The mystery of who installed plunger-like barriers along a Wichita bike lane is yet to be solved.

Todd Ramsey, an avid cyclist in Wichita, said he noticed the plungers with reflective tape near the intersection of Washington and First Street over the weekend.

“I was riding my bike downtown on Saturday morning. I pull up to this intersection and I see these white posts sticking out of the ground and they look like traffic barriers. They have reflective tape on them and so I’m thinking, wow, the city did something to kind of make this intersection safer,” said Todd Ramsey

Ramsey said he then approached the barriers to get a closer look.

“As I get closer, I realize these aren’t barriers, these are plungers that have been stuck to the ground,” Ramsey said.

Ramsey then snapped a few pictures of the plungers and posted them to social media. He said that’s when the conversation about bike safety, specifically bike-lane safety in downtown Wichita, took off.

“I don’t think the people know the rules about whether they are dedicated turn lanes or not,” Ramsey said.

According to the City of Wichita, drivers are not allowed to cross a solid line into the designated bike lane. The city said the bike lanes go up to the stop bar in order to make people bicycling more visible.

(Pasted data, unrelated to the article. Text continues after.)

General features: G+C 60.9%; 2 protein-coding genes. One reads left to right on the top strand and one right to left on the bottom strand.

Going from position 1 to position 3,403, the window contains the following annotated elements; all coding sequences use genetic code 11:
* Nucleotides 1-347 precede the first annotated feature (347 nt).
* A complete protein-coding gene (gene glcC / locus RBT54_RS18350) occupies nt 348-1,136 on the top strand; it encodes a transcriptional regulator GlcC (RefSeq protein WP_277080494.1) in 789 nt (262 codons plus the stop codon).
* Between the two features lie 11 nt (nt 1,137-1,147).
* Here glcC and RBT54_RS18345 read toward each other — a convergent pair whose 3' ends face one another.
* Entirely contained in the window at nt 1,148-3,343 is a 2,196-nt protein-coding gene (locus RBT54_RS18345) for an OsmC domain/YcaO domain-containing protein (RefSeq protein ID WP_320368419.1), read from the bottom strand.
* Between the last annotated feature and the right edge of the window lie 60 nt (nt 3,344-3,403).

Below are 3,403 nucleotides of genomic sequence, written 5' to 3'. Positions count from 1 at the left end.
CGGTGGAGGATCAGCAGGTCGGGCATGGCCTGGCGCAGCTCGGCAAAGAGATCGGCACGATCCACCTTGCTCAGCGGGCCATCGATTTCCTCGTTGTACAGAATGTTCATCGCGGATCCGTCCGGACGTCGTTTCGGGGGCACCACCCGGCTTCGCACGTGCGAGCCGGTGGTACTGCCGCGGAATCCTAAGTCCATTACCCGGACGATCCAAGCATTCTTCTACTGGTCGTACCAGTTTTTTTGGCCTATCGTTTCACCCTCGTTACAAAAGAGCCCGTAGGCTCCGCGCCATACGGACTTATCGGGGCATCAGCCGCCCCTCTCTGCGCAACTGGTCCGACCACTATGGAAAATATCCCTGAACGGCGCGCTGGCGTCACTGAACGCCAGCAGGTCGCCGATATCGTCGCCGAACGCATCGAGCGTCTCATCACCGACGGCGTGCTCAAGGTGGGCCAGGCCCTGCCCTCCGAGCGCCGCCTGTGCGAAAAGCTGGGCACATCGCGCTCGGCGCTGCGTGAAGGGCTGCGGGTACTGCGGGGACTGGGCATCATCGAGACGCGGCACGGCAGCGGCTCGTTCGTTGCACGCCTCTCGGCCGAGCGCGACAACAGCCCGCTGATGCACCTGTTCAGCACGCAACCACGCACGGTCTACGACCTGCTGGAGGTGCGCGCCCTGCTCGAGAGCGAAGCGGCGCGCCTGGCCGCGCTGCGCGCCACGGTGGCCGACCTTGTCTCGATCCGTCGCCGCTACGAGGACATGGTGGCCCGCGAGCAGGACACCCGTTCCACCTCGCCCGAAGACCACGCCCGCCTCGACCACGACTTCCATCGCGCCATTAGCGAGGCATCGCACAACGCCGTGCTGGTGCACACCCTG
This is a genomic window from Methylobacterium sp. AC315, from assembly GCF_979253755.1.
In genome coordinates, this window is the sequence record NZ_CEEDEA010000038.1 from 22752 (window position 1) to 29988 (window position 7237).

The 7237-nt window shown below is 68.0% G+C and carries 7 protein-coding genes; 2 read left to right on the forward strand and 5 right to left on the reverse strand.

Read more and watch the video here.

2017 Marathon Crash Ride – March 19

Wolfpack Hustle’s annual marathon crash ride has become a tradition. But in past years the ride has basically been illegal. This year the ride will be, if not sanctioned, at least tolerated by the city. That’s a big step up from last year, when officials threatened to arrest the ride’s organizer, Don Ward, aka Roadblock.

This year, Ward says, “It should be a lot safer than it has been in the past.”

But, as Ward cautions all those rogue cyclists out there, the event is most certainly not a “race.” Just a “ride.”